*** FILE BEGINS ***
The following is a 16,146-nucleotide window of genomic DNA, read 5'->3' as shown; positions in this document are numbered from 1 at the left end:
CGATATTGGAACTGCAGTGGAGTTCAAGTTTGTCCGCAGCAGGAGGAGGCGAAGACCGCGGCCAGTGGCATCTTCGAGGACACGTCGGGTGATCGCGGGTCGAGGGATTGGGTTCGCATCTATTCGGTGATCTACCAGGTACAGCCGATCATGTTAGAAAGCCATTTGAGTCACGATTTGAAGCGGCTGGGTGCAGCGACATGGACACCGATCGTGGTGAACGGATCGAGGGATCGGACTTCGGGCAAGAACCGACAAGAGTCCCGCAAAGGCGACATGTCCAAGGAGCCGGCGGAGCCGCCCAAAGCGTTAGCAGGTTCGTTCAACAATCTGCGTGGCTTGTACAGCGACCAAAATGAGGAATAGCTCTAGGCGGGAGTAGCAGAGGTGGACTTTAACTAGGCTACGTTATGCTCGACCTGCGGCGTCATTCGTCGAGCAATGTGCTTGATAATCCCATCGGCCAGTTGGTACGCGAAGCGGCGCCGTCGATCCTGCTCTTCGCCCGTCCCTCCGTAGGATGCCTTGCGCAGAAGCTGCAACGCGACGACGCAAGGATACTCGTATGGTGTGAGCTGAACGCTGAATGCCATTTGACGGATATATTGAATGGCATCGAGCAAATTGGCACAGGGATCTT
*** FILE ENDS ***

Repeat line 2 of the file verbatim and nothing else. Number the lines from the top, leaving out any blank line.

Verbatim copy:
CGATATTGGAACTGCAGTGGAGTTCAAGTTTGTCCGCAGCAGGAGGAGGCGAAGACCGCGGCCAGTGGCATCTTCGAGGACACGTCGGGTGATCGCGGGTCGAGGGATTGGGTTCGCATCTATTCGGTGATCTACCAGGTACAGCCGATCATGTTAGAAAGCCATTTGAGTCACGATTTGAAGCGGCTGGGTGCAGCGACATGGACACCGATCGTGGTGAACGGATCGAGGGATCGGACTTCGGGCAAGAACCGACAAGAGTCCCGCAAAGGCGACATGTCCAAGGAGCCGGCGGAGCCGCCCAAAGCGTTAGCAGGTTCGTTCAACAATCTGCGTGGCTTGTACAGCGACCAAAATGAGGAATAGCTCTAGGCGGGAGTAGCAGAGGTGGACTTTAACTAGGCTACGTTATGCTCGACCTGCGGCGTCATTCGTCGAGCAATGTGCTTGATAATCCCATCGGCCAGTTGGTACGCGAAGCGGCGCCGTCGATCCTGCTCTTCGCCCGTCCCTCCGTAGGATGCCTTGCGCAGAAGCTGCAACGCGACGACGCAAGGATACTCGTATGGTGTGAGCTGAACGCTGAATGCCATTTGACGGATATATTGAATGGCATCGAGCAAATTGGCACAGGGATCTT